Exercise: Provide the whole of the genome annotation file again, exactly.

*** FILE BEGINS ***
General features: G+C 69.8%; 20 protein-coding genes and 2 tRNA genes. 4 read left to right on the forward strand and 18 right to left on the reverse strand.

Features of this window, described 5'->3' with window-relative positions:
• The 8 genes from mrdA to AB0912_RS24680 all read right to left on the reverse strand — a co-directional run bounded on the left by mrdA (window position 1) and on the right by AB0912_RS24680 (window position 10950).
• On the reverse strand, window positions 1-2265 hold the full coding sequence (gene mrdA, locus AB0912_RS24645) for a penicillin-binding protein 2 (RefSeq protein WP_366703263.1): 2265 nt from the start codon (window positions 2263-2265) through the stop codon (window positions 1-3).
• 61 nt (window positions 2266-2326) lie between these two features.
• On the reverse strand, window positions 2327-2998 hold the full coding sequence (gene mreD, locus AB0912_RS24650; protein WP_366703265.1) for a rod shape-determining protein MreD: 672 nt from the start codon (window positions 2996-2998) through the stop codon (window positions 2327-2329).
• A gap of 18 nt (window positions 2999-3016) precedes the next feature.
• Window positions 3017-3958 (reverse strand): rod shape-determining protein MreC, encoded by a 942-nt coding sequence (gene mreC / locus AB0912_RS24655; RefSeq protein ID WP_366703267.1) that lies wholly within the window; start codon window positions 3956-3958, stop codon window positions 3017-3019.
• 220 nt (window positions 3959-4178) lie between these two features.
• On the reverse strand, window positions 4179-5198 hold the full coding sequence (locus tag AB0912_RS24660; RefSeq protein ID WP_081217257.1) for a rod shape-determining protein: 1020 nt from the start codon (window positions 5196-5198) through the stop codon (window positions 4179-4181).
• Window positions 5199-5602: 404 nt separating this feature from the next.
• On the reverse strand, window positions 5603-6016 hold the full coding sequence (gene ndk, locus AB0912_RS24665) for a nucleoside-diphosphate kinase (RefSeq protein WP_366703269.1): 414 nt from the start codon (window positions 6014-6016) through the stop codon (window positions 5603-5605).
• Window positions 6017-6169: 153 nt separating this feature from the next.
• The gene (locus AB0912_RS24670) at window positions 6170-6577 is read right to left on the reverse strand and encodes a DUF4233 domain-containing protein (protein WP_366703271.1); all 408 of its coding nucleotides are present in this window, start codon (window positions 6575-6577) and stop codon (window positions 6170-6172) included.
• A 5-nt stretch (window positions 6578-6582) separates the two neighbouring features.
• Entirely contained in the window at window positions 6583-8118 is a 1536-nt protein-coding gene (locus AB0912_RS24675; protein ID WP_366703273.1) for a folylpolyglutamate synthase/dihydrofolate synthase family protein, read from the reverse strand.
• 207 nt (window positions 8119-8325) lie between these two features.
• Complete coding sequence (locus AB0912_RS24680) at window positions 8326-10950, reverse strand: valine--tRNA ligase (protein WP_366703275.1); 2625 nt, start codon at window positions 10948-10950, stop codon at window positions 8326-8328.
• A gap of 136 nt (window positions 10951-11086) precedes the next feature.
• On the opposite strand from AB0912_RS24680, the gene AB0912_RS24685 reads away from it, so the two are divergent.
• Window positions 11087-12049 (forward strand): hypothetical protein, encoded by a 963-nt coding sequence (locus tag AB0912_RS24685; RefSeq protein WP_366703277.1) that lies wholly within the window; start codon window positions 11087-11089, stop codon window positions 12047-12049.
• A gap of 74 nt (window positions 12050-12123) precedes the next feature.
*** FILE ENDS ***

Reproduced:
General features: G+C 69.8%; 20 protein-coding genes and 2 tRNA genes. 4 read left to right on the forward strand and 18 right to left on the reverse strand.

Features of this window, described 5'->3' with window-relative positions:
• The 8 genes from mrdA to AB0912_RS24680 all read right to left on the reverse strand — a co-directional run bounded on the left by mrdA (window position 1) and on the right by AB0912_RS24680 (window position 10950).
• On the reverse strand, window positions 1-2265 hold the full coding sequence (gene mrdA, locus AB0912_RS24645) for a penicillin-binding protein 2 (RefSeq protein WP_366703263.1): 2265 nt from the start codon (window positions 2263-2265) through the stop codon (window positions 1-3).
• 61 nt (window positions 2266-2326) lie between these two features.
• On the reverse strand, window positions 2327-2998 hold the full coding sequence (gene mreD, locus AB0912_RS24650; protein WP_366703265.1) for a rod shape-determining protein MreD: 672 nt from the start codon (window positions 2996-2998) through the stop codon (window positions 2327-2329).
• A gap of 18 nt (window positions 2999-3016) precedes the next feature.
• Window positions 3017-3958 (reverse strand): rod shape-determining protein MreC, encoded by a 942-nt coding sequence (gene mreC / locus AB0912_RS24655; RefSeq protein ID WP_366703267.1) that lies wholly within the window; start codon window positions 3956-3958, stop codon window positions 3017-3019.
• 220 nt (window positions 3959-4178) lie between these two features.
• On the reverse strand, window positions 4179-5198 hold the full coding sequence (locus tag AB0912_RS24660; RefSeq protein ID WP_081217257.1) for a rod shape-determining protein: 1020 nt from the start codon (window positions 5196-5198) through the stop codon (window positions 4179-4181).
• Window positions 5199-5602: 404 nt separating this feature from the next.
• On the reverse strand, window positions 5603-6016 hold the full coding sequence (gene ndk, locus AB0912_RS24665) for a nucleoside-diphosphate kinase (RefSeq protein WP_366703269.1): 414 nt from the start codon (window positions 6014-6016) through the stop codon (window positions 5603-5605).
• Window positions 6017-6169: 153 nt separating this feature from the next.
• The gene (locus AB0912_RS24670) at window positions 6170-6577 is read right to left on the reverse strand and encodes a DUF4233 domain-containing protein (protein WP_366703271.1); all 408 of its coding nucleotides are present in this window, start codon (window positions 6575-6577) and stop codon (window positions 6170-6172) included.
• A 5-nt stretch (window positions 6578-6582) separates the two neighbouring features.
• Entirely contained in the window at window positions 6583-8118 is a 1536-nt protein-coding gene (locus AB0912_RS24675; protein ID WP_366703273.1) for a folylpolyglutamate synthase/dihydrofolate synthase family protein, read from the reverse strand.
• 207 nt (window positions 8119-8325) lie between these two features.
• Complete coding sequence (locus AB0912_RS24680) at window positions 8326-10950, reverse strand: valine--tRNA ligase (protein WP_366703275.1); 2625 nt, start codon at window positions 10948-10950, stop codon at window positions 8326-8328.
• A gap of 136 nt (window positions 10951-11086) precedes the next feature.
• On the opposite strand from AB0912_RS24680, the gene AB0912_RS24685 reads away from it, so the two are divergent.
• Window positions 11087-12049 (forward strand): hypothetical protein, encoded by a 963-nt coding sequence (locus tag AB0912_RS24685; RefSeq protein WP_366703277.1) that lies wholly within the window; start codon window positions 11087-11089, stop codon window positions 12047-12049.
• A gap of 74 nt (window positions 12050-12123) precedes the next feature.